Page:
Dade Monument
National Cemetery
St. Augustine Florida
In 1821, the old fort barracks was set aside for a post cemetery. According to historical records, the first interment took place in
1828. Most early burials were soldiers who died during the “Indian War,” either in battle or due to sickness and disease—not
uncommon in Florida’s subtropical climate. The native Seminoles resisted the U.S. Government’s attempts to forcibly remove them
from their territory and seven years of fighting ensued.

On Dec. 23, 1835, Maj. Francis L. Dade and his company were ordered to reinforce Gen. Wiley Thompson’s troops stationed at
Fort King, Ocala. During the trek from Tampa to Fort King, Dade became lost and announced to his men that they had successfully
passed through Seminole-controlled territory. As a result, he failed to take appropriate precautions. The heavy winter garments of
the soldiers covered their weapons, so that when the Seminoles staged an attack, Dade's troops were virtually wiped out—only one
soldier purportedly survived. A few months later, when travel in the area was again possible, the massacred soldiers were buried at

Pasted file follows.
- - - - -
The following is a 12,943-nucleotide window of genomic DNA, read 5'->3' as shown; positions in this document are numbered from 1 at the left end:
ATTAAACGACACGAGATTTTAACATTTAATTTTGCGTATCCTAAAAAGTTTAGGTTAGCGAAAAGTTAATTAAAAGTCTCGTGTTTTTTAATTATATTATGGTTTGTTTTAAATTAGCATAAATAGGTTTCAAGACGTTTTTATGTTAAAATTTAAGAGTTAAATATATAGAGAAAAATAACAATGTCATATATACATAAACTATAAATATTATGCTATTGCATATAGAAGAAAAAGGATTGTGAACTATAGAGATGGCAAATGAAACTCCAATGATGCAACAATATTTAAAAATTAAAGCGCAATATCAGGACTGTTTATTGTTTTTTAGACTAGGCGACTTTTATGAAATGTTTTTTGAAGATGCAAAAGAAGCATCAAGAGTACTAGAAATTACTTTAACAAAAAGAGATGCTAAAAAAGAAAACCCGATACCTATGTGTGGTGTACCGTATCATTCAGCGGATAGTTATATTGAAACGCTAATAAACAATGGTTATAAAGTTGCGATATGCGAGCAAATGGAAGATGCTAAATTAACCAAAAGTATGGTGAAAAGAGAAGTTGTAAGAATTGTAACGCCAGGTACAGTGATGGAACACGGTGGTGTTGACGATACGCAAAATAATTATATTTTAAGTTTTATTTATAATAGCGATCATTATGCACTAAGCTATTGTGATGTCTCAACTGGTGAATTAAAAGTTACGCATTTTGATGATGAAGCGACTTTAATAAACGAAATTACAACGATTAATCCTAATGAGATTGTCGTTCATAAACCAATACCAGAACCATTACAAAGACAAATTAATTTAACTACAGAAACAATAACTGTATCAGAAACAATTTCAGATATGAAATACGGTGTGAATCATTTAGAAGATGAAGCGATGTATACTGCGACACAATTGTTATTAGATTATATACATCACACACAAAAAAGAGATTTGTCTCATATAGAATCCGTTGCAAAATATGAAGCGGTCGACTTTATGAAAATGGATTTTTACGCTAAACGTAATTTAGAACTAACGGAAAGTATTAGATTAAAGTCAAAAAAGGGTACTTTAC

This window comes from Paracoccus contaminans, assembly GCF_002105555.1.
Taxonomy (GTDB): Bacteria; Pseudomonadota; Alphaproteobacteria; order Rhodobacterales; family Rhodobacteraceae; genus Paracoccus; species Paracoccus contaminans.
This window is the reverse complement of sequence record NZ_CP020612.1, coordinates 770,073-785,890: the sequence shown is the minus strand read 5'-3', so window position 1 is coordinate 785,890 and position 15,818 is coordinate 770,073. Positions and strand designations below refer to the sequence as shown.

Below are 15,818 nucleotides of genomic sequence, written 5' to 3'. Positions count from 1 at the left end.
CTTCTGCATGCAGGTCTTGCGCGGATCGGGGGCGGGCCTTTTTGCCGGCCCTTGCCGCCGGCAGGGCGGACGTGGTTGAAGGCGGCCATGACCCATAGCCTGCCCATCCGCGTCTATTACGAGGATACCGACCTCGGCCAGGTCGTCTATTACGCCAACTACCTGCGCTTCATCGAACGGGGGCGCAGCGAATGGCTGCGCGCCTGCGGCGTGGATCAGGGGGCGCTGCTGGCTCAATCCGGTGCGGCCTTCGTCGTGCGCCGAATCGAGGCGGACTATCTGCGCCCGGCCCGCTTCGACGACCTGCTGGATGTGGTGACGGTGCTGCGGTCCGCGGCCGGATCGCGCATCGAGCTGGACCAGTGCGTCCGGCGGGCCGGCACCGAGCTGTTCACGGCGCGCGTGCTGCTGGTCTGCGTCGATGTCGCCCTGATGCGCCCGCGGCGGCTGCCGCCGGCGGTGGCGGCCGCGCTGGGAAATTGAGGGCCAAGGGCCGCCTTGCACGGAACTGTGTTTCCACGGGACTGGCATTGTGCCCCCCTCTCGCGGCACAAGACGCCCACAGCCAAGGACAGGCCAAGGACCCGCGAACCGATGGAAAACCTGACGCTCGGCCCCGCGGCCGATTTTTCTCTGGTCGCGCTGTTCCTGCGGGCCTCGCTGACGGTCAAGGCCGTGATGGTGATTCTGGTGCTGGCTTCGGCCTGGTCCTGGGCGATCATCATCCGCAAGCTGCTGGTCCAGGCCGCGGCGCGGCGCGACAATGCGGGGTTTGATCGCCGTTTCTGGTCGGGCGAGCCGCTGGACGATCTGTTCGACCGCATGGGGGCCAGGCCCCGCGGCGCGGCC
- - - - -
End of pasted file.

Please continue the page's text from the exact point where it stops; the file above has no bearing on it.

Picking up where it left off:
the site.

In 1842 when hostilities ceased, the Army proposed to transfer the remains of all who died in the territory, including those who fell
with Dade, to a single burial ground. Reinterment took place at the St. Augustine Post Cemetery. In addition to Dade's command,
more than 1,400 soldiers were interred in three collective graves. Three distinctive pyramids constructed of native coquina stone
were erected in their memory, as well as several nearby plain white markers to designate the graves of Seminole Indian scouts.

The Dade Monument is composed of three distinct pyramids constructed of native coquina stone. The pyramids were erected in